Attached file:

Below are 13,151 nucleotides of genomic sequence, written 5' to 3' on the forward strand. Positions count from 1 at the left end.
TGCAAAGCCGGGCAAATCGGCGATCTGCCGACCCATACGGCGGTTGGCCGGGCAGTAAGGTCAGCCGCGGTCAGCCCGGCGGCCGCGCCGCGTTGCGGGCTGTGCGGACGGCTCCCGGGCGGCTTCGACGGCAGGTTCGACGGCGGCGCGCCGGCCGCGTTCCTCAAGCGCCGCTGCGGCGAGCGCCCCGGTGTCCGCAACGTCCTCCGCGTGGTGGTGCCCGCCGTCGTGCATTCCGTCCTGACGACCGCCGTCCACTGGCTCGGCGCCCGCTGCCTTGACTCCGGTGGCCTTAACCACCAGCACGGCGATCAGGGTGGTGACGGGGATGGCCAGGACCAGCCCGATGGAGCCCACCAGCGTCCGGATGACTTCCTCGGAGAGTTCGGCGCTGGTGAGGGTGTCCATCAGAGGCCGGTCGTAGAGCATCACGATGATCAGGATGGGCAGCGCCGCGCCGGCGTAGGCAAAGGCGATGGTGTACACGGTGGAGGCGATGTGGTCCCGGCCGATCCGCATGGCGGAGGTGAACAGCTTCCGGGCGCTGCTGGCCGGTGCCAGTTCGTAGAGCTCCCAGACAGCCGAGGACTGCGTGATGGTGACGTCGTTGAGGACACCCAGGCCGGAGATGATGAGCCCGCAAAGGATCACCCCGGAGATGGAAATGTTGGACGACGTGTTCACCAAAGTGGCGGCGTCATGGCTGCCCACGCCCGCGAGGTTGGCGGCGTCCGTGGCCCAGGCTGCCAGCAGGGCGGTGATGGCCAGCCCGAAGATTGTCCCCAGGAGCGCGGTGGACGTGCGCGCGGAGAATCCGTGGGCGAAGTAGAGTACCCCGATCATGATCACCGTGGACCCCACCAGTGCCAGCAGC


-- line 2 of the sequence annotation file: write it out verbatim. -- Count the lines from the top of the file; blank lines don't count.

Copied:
TGCAAAGCCGGGCAAATCGGCGATCTGCCGACCCATACGGCGGTTGGCCGGGCAGTAAGGTCAGCCGCGGTCAGCCCGGCGGCCGCGCCGCGTTGCGGGCTGTGCGGACGGCTCCCGGGCGGCTTCGACGGCAGGTTCGACGGCGGCGCGCCGGCCGCGTTCCTCAAGCGCCGCTGCGGCGAGCGCCCCGGTGTCCGCAACGTCCTCCGCGTGGTGGTGCCCGCCGTCGTGCATTCCGTCCTGACGACCGCCGTCCACTGGCTCGGCGCCCGCTGCCTTGACTCCGGTGGCCTTAACCACCAGCACGGCGATCAGGGTGGTGACGGGGATGGCCAGGACCAGCCCGATGGAGCCCACCAGCGTCCGGATGACTTCCTCGGAGAGTTCGGCGCTGGTGAGGGTGTCCATCAGAGGCCGGTCGTAGAGCATCACGATGATCAGGATGGGCAGCGCCGCGCCGGCGTAGGCAAAGGCGATGGTGTACACGGTGGAGGCGATGTGGTCCCGGCCGATCCGCATGGCGGAGGTGAACAGCTTCCGGGCGCTGCTGGCCGGTGCCAGTTCGTAGAGCTCCCAGACAGCCGAGGACTGCGTGATGGTGACGTCGTTGAGGACACCCAGGCCGGAGATGATGAGCCCGCAAAGGATCACCCCGGAGATGGAAATGTTGGACGACGTGTTCACCAAAGTGGCGGCGTCATGGCTGCCCACGCCCGCGAGGTTGGCGGCGTCCGTGGCCCAGGCTGCCAGCAGGGCGGTGATGGCCAGCCCGAAGATTGTCCCCAGGAGCGCGGTGGACGTGCGCGCGGAGAATCCGTGGGCGAAGTAGAGTACCCCGATCATGATCACCGTGGACCCCACCAGTGCCAGCAGC